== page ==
So, I’m very grateful to both of those people.  I’m not that bothered for having it happening again, but I’m very grateful to those people!  And that sounds a bit trite, doesn’t it, but I [beep] am, because opportunities are coming now for this old bird that only come along once in many, many lifetimes, Wendy, and I perhaps wouldn’t have taken them up with the hand-clapping that I’m doing now, had I had somewhere to put my head on somebody’s shoulder on a night, thinking I was going to be there until pension.

Wendy Harris: Do you know what, Nicky, you’ve given me goosebumps, because being right at the bottom of those stairs hearing those words was devastating for me to hear, and I can completely understand that gratitude; because if anything, that’s just kind of made you dig a lot deeper to make sure you make more of it, and it’s on your own terms?

Nicky Pattinson: You know, I genuinely believe that we all move in soul groups, that somewhere, in other lives, we would have met.  You can pull up at the side of a bus stop and see an old lady with wobbly lipstick and look into her eyes — that’s probably me actually — and look into her eyes, and there’s a connection.  And you’d never know each other any better in 100 years if you sat and talked; you just know.

And maybe before we came here; me, my ex-husband, my ex-boyfriend, my son, my mother, my father, people in my life that have been significant and pivotal that have either held me up or nearly [beep] killed me, my ex-husband might have said, “I’m going to say this to you; I’m going to nearly [beep] kill you, but I’ll tell you what; it will put you on a trajectory because I will fully release you that day, because you would have hung on if I don’t do that”. 

Maybe my son, Jackson, said, “Mum, you’re going to choose this nursery for me and it’s going to be extreme negligence, it’s going to be very difficult and it will nearly kill you; but, you will go on to help people that have lost children, because you’ll know what it feels like, and it will put you on a trajectory to somewhere that other people can’t dream of”.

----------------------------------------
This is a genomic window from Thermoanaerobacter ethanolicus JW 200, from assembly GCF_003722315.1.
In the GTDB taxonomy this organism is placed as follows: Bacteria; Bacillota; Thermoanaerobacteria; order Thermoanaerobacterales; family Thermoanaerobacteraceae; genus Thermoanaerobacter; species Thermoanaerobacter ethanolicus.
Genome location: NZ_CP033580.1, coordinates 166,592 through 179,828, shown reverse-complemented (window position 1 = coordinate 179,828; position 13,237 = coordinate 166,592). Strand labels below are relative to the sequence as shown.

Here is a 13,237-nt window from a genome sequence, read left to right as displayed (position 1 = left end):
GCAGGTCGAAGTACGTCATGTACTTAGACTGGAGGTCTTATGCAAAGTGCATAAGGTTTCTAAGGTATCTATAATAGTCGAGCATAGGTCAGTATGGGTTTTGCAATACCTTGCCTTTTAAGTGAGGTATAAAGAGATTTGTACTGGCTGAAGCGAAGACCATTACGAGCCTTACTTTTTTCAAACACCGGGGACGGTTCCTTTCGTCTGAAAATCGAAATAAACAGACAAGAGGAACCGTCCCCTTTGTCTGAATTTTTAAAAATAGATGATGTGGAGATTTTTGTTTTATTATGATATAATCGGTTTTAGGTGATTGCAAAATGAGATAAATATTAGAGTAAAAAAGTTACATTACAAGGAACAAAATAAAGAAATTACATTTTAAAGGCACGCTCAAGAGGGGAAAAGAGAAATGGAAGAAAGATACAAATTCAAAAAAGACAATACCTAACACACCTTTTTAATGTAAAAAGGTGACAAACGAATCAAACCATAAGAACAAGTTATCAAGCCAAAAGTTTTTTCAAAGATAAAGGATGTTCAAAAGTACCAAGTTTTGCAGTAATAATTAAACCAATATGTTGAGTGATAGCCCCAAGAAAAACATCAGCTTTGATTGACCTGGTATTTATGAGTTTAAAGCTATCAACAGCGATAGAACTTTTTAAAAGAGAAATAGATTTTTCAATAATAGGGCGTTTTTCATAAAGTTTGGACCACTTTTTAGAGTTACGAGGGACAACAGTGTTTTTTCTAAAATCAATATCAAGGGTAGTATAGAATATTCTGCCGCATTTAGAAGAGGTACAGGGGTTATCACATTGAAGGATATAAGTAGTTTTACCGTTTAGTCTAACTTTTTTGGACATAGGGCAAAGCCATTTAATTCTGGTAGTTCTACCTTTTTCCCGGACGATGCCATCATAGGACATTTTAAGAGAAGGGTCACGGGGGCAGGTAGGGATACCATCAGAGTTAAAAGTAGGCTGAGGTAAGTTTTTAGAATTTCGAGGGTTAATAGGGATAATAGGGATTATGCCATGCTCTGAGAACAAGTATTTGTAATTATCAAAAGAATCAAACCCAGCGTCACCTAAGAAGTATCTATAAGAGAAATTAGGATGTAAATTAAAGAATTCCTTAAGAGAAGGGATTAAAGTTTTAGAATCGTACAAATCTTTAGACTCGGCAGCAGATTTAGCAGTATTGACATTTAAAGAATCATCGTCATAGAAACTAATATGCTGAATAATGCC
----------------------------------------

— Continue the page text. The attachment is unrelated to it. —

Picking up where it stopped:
And, my mum and dad had a strange — you know, I’m vegan because my parents had a beef farm and, God, the stuff I used to see and hear; and, it makes you different, but creates an intensity in your soul that you [beep] anything off to get to the place that you see yourself being.  So, I thank God for that; I really do.

Wendy Harris: Nicky, it’s a powerful pivotal moment.  I’m humbled for you to share it with us today.  I’m guessing there are going to be an awful lot of people that will be touched by your story and maybe even been through something similar and can resonate with what you’ve said.  If they want to reach out to you, Nicky, what’s the best way for them to do that?

Nicky Pattinson: Oh, nicky@nickypattinson.com; I’m on Facebook; I’m on @HiyaitsNicky on Twitter or Insta, but can I just say one other thing, because there is one thing that it’s really left me with?  When people say nice things to me, I can’t stop crying, and it’s a bit of a problem when I’ve been doing the gigs, because they can’t stand up there going, “Right, today’s speaker is …” and then say, “Do you know what, she’s an absolute [beep] dipstick, and don’t bother listening to her because she’s rubbish”.

But, when people start to say, she did this, she tripled there, etc, I’ve really got to fight back the tears.  I don’t have a shield against it and, yeah, it’s really strange.  Words change everything, good and bad and actually, they can both make you cry in a similar way, because laughing and crying are actually very similar emotions.

Wendy Harris: Yeah.  It’s when you combine the two and then you wet yourself …  We’ll just leave it on that note, I think!

Nicky Pattinson: Oh my God!  Sorry, I’m just getting over flipping COVID; that’s why I’m coughing!

Wendy Harris: I’m so glad to see you looking well.  I know that you’ve had a rough patch.  Nicky, honestly, you’re going to continue to be that magnetic personality that I’ve grown to love.  Thank you so much for coming on the show today.

Nicky Pattinson: Thank you, and thank you everybody for listening.  Please just say hello.  It might take me a couple of days, but I always, always come back to you.  Thank you.

Wendy Harris: She does; she really does.  Thank you for listening everybody.  Don’t forget, if you have any comments, let us know; we do reply to them all.  Make sure you share this with your friends and family.  You can subscribe always at www.makingconversationscount.studio/podcast.  Thanks again for listening, everybody.  Take care.